Revolution, Reform, and Modernity: The Creation of a Tradition of Anti-Tradition (80576)

Session Information: Culture in Politics & Politics in Culture
Session Chair: Yasuko Suga

Sunday, 26 May 2024 12:55
Session: Session 3
Room: Room 705
Presentation Type: Oral Presentation

All presentation times are UTC + 9 (Asia/Tokyo)

After the industrialization and globalization conducted by European countries in recent centuries, the European model of capitalism began to prevail around the globe, marking a transition widely considered as the onset of the modern era. With the spread of globalization, numerous countries and their populations began to embrace what was termed “modernity” through various avenues, primarily through revolution or reform. People were influenced by the ideas of modernity in various ways, leading to the initiation of numerous movements or campaigns aimed at challenging traditional elements. However, this article argues that humanities have never truly entered the modern era, contending that the concept of modernity is paradoxical, as it simultaneously establishes a tradition of anti-tradition. This article conducts in-depth examinations of multiple revolutions and reforms from the past two centuries, including the Cultural Revolution (1966-1976) in China, the Meiji Restoration in Japan, and the Reform and Opening Up in China. The article explores the transition of people’s lifestyles and political ideologies towards progressive movements initiated by authorities and the defined traditional elements. This article demonstrates that the practices of anti-tradition in pursuit of modernity inevitably give rise to a “new” tradition, which discards all so-called “old” traditions as defined by authorities through political rhetoric. The article also argues that this paradoxical aspect of modernity is a commonality between revolution and reform in the so-called “modern era”, as both political movements are portrayed as creating something new by abandoning the old.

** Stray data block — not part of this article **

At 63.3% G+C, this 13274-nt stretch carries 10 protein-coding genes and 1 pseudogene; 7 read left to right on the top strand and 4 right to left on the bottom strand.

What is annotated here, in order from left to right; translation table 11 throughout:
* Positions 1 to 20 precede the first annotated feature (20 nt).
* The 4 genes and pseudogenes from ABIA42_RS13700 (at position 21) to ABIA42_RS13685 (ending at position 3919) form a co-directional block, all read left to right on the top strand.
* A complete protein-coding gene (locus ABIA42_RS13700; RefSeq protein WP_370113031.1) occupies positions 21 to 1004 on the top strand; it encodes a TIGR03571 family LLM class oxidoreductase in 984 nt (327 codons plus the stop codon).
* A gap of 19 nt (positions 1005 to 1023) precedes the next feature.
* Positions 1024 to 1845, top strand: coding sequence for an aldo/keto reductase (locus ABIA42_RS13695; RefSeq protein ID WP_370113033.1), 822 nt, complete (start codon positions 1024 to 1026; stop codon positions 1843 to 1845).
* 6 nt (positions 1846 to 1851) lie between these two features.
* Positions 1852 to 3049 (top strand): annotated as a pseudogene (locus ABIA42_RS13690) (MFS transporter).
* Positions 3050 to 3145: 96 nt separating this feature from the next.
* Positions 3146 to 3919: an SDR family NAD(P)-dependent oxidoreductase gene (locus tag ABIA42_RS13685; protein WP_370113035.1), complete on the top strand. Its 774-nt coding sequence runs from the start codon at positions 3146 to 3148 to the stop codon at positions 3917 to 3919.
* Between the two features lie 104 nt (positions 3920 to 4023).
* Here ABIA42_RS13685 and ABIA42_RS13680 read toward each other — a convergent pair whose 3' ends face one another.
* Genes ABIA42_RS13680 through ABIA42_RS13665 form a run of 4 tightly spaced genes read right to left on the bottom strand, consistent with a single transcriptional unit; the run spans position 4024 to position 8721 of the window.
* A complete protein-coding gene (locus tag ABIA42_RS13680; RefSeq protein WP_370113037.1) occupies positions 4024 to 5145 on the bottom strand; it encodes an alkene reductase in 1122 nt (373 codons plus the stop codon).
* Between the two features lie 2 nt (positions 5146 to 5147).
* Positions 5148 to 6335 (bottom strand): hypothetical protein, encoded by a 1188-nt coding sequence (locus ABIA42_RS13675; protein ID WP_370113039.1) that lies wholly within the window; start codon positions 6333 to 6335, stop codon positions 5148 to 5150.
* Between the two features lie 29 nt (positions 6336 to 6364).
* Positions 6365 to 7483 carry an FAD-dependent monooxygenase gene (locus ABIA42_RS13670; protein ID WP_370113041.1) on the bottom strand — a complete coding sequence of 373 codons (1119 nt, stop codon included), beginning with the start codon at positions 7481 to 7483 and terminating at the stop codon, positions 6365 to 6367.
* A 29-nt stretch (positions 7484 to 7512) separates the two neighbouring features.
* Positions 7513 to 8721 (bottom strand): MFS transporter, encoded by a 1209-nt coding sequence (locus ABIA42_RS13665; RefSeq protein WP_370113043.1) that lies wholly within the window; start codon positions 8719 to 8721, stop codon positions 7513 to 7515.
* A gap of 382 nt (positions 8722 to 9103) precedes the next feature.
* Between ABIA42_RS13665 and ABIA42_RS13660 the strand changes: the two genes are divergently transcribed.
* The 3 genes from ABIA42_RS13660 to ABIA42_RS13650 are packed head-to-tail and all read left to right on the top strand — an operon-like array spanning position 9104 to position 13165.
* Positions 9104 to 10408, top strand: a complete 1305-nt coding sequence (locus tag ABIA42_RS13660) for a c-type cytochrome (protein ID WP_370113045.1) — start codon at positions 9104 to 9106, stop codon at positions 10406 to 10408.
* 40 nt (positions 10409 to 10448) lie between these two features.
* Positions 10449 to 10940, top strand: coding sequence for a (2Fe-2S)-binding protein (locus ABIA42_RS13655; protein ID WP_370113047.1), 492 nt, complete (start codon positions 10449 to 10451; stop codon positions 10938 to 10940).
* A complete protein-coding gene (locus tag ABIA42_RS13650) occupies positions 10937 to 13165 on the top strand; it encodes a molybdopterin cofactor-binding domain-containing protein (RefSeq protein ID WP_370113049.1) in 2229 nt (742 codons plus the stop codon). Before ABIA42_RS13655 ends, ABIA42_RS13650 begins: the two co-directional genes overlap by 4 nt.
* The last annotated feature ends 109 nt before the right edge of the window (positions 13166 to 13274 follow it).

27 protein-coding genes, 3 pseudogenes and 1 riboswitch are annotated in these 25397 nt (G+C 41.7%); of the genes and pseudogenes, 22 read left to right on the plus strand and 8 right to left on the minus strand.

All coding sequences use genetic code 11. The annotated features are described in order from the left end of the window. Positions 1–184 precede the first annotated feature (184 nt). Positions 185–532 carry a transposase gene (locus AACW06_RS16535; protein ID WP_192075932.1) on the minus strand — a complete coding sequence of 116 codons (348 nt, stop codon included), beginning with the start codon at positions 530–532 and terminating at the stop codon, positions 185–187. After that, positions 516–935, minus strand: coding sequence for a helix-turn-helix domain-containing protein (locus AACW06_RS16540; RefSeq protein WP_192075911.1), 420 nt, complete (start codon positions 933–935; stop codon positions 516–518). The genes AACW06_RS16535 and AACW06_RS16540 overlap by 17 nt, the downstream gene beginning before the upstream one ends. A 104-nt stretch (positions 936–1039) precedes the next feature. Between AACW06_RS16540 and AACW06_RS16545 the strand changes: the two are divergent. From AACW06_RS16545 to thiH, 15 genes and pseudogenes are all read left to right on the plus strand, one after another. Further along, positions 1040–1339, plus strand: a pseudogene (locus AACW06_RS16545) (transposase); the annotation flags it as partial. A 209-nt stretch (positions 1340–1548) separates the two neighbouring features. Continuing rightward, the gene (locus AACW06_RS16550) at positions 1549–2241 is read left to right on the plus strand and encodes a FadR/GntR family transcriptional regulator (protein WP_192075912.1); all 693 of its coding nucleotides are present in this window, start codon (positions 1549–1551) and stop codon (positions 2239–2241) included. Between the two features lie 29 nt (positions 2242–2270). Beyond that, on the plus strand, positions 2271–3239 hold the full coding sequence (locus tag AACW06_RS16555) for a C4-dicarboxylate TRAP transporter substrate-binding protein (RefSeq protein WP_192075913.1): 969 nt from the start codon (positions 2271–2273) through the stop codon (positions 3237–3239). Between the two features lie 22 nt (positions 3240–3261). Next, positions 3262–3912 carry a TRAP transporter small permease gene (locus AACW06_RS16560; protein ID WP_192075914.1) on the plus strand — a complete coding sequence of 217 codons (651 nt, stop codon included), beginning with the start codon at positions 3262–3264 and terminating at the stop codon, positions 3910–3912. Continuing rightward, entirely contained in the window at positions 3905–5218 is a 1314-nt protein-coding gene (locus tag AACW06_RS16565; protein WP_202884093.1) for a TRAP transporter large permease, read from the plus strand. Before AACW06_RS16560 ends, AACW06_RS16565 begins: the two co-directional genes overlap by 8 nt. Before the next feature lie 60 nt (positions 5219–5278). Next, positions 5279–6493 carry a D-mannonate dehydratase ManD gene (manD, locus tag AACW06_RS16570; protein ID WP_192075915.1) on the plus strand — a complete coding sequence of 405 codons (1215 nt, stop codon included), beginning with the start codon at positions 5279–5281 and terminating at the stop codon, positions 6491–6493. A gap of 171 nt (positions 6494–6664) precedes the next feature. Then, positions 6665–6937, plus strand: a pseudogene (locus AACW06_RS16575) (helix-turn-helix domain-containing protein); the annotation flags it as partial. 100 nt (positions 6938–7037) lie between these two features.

Haoguang Li, Keio University, Japan
Songqi Han, The University of Tokyo, Japan

About the Presenter(s)
Mr Haoguang Li is a University Doctoral Student at Keio University in Japan

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Posted by Clive Staples Lewis

Last updated: 2023-02-23 23:45:00